All Things Considered
All Things Considered
Wednesday, July 21, 2010

Minnesota Public Radio Stories

  • Town of EmilyTest of new mining technique set for Minn. manganese deposit
    Test mining is set to begin in central Minnesota this fall on what could be one of the largest manganese deposits in North America -- which is sitting right underneath the small town of Emily.3:50 p.m.
  • Top Secret Minnesota
    An investigation by the Washington Post found 11 companies doing business in Minnesota that involve employees with Top Secret clearances, and they're not what you'd consider spies next door.3:54 p.m.
  • What's your definition of rich?
    Minnesota's leading gubernatorial candidates are all planning to tax the wealthiest Minnesotans, but they don't all agree on who should be considered "rich."4:44 p.m.
  • Sandra Gardebring OgrenFormer justice Gardebring Ogren remembered as 'a star'
    Former Minnesota Supreme Court Justice Sandra Gardebring Ogren, whose career in public service spanned four decades and touched government, the courts and higher education, has died after a nine-year battle with cancer. She was 63.5:24 p.m.
  • Alzheimer's damageAsk Dr. Hallberg: Screening for Alzheimer's disease
    New proposed screening guidelines for Alzheimer's are aimed at detecting the disease earlier in patients concerned about memory loss. But would you want to know if you have the disease if there isn't much you can do to prevent its onset?5:50 p.m.

National Public Radio Stories

  • Ex-USDA Official Sherrod At Center Of Media Storm
    Suddenly Shirley Sherrod has become a household name, and the outcome of her story is far from clear. Remarks she made at an NAACP meeting were selectively edited and made into an attack video. She resigned under pressure before the full story was known, and on Wednesday the Obama administration apologized.
  • The Sherrod Flap And Fallout For The White House
    Michele Norris talks to Jonathan Alter, author and columnist for Newsweek magazine, about Shirley Sherrod's firing and what implications it could have for the Obama administration.
  • Ex-Gov. Blagojevich Won't Testify After All
    Defense attorneys for former Illinois Gov. Rod Blagojevich rested their case Wednesday without their client taking the stand in his corruption trial. For more than a year, Blagojevich has professed his innocence and pledged to testify. But on Wednesday, he and his attorneys said the government did not prove its case.
  • Gulf States Frustrated At Commercial Fishing Ban
    Louisiana Gov. Bobby Jindal and the Gulf fishing industry are pushing federal regulators to open waters to commercial fisherman, saying there has never been evidence of contamination. The Food and Drug Administration says any decision to lift the ban will be based on results after testing fish.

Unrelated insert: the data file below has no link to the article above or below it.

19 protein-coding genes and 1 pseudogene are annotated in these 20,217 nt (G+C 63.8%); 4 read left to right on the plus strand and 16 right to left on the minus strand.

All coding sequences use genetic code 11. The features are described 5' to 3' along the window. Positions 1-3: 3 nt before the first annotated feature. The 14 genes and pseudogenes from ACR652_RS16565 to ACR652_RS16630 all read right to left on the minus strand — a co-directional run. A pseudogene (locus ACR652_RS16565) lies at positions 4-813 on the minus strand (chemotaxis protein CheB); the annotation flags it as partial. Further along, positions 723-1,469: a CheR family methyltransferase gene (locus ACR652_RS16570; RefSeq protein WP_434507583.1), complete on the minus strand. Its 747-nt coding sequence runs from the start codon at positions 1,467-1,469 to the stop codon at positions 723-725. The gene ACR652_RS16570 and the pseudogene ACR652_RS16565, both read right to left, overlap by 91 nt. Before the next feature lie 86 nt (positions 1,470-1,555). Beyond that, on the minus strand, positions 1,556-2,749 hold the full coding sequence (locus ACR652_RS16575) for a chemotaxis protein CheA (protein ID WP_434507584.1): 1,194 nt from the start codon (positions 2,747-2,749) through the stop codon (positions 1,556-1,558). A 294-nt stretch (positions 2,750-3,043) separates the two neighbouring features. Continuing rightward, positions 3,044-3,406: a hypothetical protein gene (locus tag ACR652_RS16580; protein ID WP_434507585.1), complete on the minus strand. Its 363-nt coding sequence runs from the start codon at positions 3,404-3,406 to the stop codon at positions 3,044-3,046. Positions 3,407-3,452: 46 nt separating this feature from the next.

• The Long, Strange Journey Of Lefty O'Doul's Arm
    The owners of Lefty O'Doul's bar in San Francisco received a mysterious package Tuesday filled with packing peanuts, photos, a typed letter -- and a left arm. It wasn't a real left arm, but a very famous one: It belongs to the mannequin at the entrance to Lefty O'Douls. And it was stolen three years ago.
  • Female Imams Blaze Trail Amid China's Muslims
    Muslims in China have developed their own set of practices with Chinese characteristics. The biggest difference is the development of independent women's mosques with female imams leading the prayers. But now, economics — not the state or resistance inside Islam — threaten their survival.
  • Malaysian Reality Show Seeks Young Imam
    The new Malaysian reality TV show Imam Muda will select a young leader in its season finale July 30. Throughout the season, contestants performed tasks like preparing bodies for burial and counseling unwed mothers. The prize is a job as an imam at one of the main mosques in the capital city. The show has become extremely popular among youth, and its Facebook page has nearly 45,000 fans. Robert Siegel talks to BBC reporter Jennifer Pak.
  • Letters: Poison Ivy
    Listeners react to our story about poison ivy. Robert Siegel and Michele Norris read from listeners' e-mails.
  • Cab-Schooled Student Earned Ticket To Harvard
    Imagine the back seat of a big rig as your high school classroom. For Kerry Anderson, who was home-schooled as her truck-driver mom made deliveries across the country, that was reality. Anderson eventually got through community college and received a full scholarship to Harvard University. Michele Norris talks to Anderson, now 26, about her unconventional education.
  • Comfort Books: Three Soothing Summer Reads
    When Laura Lorson needs a break from the daily grind, she curls up with books that transport her to simpler times. She recommends three titles that take her back to her days of childhood summer reading — absorbing words off sun-dappled pages under the shade of a tree.

Program Archive
July 2010
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